• post-concussive syndrome
  • cerebral folate deficiency

He basically missed out on social input because he was essentially deaf for over 5 years due to a conductive hearing loss. Then he ended up with auditory processing disorder, which scrambled his brains ability to interpret what people say. Finally he got post-concussive syndrome, which created an overactive brain that went so fast he could not assimilate the information he could comprehend. Finally, he had cerebral folate deficiency, which made it difficult for his brain to process at normal speed, so he could not keep up with social conversations or activities, and he was left out because of it.

Now he struggles with social anxiety because he is aware of his social differences. He know he does not exactly fit in. For the most part he is okay with it, until he really wants to fit in with a specific group, and then he worries about it.

It irks me when another mom, teacher or professional tells me that he has autism. He does not have, nor did he ever have, the repetitive behavior for autism. He has been assessed 6 times for autism, and it always comes back he doesn’t have it. His last ATEC score was 4. I have reviewed the DSM-V diagnostic criteria over and over, and it never fits for him.

So I would like to ask all of you a favor.

PLEASE stop saying a kid has autism just because that kid is socially awkward.

There are so many people who suffer from social issues, and they are not all autistic. PLEASE remember that diagnosis should be left up to professionals. Even if you are a professional, unless you assess the child, you do not know the whole history of that child, so don’t label until you get all the facts.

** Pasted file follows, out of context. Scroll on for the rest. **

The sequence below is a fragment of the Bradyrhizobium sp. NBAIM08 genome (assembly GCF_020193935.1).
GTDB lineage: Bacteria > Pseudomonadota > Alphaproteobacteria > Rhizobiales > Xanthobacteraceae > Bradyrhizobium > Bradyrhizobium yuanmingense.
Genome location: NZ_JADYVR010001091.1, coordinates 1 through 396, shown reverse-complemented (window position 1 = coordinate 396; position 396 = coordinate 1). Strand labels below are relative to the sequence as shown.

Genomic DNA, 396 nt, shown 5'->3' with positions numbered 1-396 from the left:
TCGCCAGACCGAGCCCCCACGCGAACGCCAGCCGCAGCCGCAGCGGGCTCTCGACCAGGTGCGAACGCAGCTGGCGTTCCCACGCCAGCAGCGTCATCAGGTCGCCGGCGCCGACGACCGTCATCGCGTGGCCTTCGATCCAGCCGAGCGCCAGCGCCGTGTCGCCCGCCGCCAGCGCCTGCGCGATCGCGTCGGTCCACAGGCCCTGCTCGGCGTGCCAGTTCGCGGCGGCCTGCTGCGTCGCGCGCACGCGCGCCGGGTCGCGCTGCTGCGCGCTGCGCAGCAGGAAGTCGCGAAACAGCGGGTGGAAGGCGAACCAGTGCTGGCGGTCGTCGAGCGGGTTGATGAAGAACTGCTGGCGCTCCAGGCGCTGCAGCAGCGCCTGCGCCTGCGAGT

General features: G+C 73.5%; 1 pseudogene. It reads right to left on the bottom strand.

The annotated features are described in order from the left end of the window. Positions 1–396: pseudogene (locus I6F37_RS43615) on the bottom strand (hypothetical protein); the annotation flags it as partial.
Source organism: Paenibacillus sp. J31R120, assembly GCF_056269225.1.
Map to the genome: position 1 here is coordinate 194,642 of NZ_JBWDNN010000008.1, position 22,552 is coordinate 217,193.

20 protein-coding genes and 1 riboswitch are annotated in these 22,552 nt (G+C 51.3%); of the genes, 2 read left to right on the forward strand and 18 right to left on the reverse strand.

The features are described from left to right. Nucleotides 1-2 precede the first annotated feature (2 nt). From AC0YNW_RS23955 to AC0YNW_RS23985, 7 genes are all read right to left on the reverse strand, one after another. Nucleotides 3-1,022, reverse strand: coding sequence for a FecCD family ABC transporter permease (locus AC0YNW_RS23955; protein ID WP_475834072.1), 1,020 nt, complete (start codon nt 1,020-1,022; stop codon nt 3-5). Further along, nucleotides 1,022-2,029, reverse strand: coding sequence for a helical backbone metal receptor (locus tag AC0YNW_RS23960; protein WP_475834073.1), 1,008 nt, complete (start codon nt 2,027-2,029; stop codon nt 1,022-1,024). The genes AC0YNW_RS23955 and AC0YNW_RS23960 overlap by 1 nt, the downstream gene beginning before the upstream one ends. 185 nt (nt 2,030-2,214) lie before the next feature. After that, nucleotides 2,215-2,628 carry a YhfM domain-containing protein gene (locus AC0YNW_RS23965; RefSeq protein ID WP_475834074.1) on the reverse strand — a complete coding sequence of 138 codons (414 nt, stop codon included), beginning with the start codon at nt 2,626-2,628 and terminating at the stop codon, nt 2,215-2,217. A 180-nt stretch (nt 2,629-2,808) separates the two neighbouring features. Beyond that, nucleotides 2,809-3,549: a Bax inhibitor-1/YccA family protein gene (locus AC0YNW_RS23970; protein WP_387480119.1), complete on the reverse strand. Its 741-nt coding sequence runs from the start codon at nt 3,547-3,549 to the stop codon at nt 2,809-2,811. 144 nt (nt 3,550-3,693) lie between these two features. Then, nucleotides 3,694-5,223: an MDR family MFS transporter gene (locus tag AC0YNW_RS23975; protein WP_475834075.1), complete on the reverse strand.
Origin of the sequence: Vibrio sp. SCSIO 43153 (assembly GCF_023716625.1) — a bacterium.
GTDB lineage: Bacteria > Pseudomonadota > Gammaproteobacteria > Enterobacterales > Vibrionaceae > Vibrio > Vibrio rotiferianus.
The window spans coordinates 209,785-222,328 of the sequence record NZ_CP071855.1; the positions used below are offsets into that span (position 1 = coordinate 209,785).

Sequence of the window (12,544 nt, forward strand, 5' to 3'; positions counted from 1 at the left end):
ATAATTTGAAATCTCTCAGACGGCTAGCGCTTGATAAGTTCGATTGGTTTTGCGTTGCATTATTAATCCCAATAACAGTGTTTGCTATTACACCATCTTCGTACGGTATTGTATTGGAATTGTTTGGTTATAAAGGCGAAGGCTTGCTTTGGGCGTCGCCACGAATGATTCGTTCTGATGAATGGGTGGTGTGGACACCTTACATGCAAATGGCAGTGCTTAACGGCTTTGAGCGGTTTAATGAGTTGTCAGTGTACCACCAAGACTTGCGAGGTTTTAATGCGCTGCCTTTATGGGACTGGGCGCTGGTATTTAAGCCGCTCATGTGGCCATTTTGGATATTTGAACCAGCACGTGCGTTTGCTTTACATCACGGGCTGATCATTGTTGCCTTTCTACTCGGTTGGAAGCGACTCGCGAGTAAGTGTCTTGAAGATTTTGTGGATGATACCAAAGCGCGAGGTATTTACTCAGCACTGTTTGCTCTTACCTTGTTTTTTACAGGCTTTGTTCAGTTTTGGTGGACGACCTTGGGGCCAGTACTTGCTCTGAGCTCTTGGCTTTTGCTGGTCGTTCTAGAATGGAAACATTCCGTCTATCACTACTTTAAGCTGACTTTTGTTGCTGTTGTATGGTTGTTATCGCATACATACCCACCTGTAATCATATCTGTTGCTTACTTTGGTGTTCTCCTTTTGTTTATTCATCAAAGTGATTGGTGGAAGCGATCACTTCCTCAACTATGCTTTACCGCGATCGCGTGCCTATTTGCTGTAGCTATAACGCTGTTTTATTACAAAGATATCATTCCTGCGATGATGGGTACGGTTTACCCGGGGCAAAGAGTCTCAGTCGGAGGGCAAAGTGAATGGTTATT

If my kid had autism our life would have been so much easier. We would have gotten all the services he needed, and we would continue to get services from Regional Center. We would have gotten SSI checks to help us pay for the extra expenses that come from having a special needs child. We would have had an easier time getting services in school. Believe you me, I’m not resisting this label because I am ashamed of it. I’m resisting it because it’s the WRONG label for my son.

And just a follow up, my son is now recovered from auditory processing disorder, post-concussive syndrome and cerebral folate deficiency. In chapter 19 of my book, Special Ed Mom Survival Guide, I talk about the 4 stages of recovery from developmental delay. For social skills he is in stage 4, acquiring knowledge.

He continues to improve in his social interactions as he learns to manage the anxiety that triggers the challenges. I am confident that one day he will have typical social skills. In the meantime, he continues to flourish and grow and learn, just like any typical teenager.

Bonnie Landau
Bonnie Landau
Bonnie Landau is a special education advocate and educational consultant in Ventura County, California. Her goal is to help parents find strategies and solutions to help their children succeed in school and in life. Bonnie is the author of Special Ed Mom Survival Guide: How to Prevail in the Special Education Process and Find Life-long Strategies for You and Your Child.